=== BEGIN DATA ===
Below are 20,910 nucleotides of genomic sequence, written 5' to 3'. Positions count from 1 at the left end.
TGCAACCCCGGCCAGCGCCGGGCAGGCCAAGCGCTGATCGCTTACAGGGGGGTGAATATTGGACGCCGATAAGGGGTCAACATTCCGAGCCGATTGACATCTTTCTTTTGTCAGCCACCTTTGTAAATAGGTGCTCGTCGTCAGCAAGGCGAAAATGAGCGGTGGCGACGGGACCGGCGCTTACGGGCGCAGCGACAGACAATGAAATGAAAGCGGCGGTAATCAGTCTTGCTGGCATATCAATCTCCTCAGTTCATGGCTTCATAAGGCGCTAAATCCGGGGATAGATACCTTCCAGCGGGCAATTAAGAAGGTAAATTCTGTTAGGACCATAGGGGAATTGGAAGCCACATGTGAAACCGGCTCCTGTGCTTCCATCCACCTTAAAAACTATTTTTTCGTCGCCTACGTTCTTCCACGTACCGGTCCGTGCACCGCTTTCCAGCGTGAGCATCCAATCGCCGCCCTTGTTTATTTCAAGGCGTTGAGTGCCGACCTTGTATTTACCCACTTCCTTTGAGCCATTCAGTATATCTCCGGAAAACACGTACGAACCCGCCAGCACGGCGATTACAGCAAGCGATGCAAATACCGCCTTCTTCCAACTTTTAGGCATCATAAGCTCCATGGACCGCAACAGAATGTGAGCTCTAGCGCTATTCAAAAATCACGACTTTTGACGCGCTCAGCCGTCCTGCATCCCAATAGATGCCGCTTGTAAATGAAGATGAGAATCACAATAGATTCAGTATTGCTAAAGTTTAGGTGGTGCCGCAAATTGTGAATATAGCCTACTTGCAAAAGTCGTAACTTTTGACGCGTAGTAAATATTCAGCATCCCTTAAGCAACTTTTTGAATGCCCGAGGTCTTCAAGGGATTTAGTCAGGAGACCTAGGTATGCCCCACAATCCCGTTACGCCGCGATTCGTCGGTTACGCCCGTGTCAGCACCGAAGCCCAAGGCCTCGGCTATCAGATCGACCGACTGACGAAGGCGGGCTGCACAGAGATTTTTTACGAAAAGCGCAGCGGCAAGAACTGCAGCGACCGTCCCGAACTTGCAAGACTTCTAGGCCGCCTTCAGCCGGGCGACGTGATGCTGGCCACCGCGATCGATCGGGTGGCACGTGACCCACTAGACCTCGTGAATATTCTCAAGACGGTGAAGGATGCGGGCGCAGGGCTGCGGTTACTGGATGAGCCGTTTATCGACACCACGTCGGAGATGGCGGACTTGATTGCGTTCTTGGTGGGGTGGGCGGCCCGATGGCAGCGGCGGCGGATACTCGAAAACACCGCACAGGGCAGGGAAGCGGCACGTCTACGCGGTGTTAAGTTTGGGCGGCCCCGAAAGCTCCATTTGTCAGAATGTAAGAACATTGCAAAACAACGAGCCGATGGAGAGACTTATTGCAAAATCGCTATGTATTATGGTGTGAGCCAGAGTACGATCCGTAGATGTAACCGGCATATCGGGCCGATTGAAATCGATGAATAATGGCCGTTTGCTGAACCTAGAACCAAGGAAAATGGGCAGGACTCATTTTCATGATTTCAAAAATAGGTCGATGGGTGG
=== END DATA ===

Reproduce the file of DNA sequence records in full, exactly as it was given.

Below are 20,910 nucleotides of genomic sequence, written 5' to 3'. Positions count from 1 at the left end.
TGCAACCCCGGCCAGCGCCGGGCAGGCCAAGCGCTGATCGCTTACAGGGGGGTGAATATTGGACGCCGATAAGGGGTCAACATTCCGAGCCGATTGACATCTTTCTTTTGTCAGCCACCTTTGTAAATAGGTGCTCGTCGTCAGCAAGGCGAAAATGAGCGGTGGCGACGGGACCGGCGCTTACGGGCGCAGCGACAGACAATGAAATGAAAGCGGCGGTAATCAGTCTTGCTGGCATATCAATCTCCTCAGTTCATGGCTTCATAAGGCGCTAAATCCGGGGATAGATACCTTCCAGCGGGCAATTAAGAAGGTAAATTCTGTTAGGACCATAGGGGAATTGGAAGCCACATGTGAAACCGGCTCCTGTGCTTCCATCCACCTTAAAAACTATTTTTTCGTCGCCTACGTTCTTCCACGTACCGGTCCGTGCACCGCTTTCCAGCGTGAGCATCCAATCGCCGCCCTTGTTTATTTCAAGGCGTTGAGTGCCGACCTTGTATTTACCCACTTCCTTTGAGCCATTCAGTATATCTCCGGAAAACACGTACGAACCCGCCAGCACGGCGATTACAGCAAGCGATGCAAATACCGCCTTCTTCCAACTTTTAGGCATCATAAGCTCCATGGACCGCAACAGAATGTGAGCTCTAGCGCTATTCAAAAATCACGACTTTTGACGCGCTCAGCCGTCCTGCATCCCAATAGATGCCGCTTGTAAATGAAGATGAGAATCACAATAGATTCAGTATTGCTAAAGTTTAGGTGGTGCCGCAAATTGTGAATATAGCCTACTTGCAAAAGTCGTAACTTTTGACGCGTAGTAAATATTCAGCATCCCTTAAGCAACTTTTTGAATGCCCGAGGTCTTCAAGGGATTTAGTCAGGAGACCTAGGTATGCCCCACAATCCCGTTACGCCGCGATTCGTCGGTTACGCCCGTGTCAGCACCGAAGCCCAAGGCCTCGGCTATCAGATCGACCGACTGACGAAGGCGGGCTGCACAGAGATTTTTTACGAAAAGCGCAGCGGCAAGAACTGCAGCGACCGTCCCGAACTTGCAAGACTTCTAGGCCGCCTTCAGCCGGGCGACGTGATGCTGGCCACCGCGATCGATCGGGTGGCACGTGACCCACTAGACCTCGTGAATATTCTCAAGACGGTGAAGGATGCGGGCGCAGGGCTGCGGTTACTGGATGAGCCGTTTATCGACACCACGTCGGAGATGGCGGACTTGATTGCGTTCTTGGTGGGGTGGGCGGCCCGATGGCAGCGGCGGCGGATACTCGAAAACACCGCACAGGGCAGGGAAGCGGCACGTCTACGCGGTGTTAAGTTTGGGCGGCCCCGAAAGCTCCATTTGTCAGAATGTAAGAACATTGCAAAACAACGAGCCGATGGAGAGACTTATTGCAAAATCGCTATGTATTATGGTGTGAGCCAGAGTACGATCCGTAGATGTAACCGGCATATCGGGCCGATTGAAATCGATGAATAATGGCCGTTTGCTGAACCTAGAACCAAGGAAAATGGGCAGGACTCATTTTCATGATTTCAAAAATAGGTCGATGGGTGG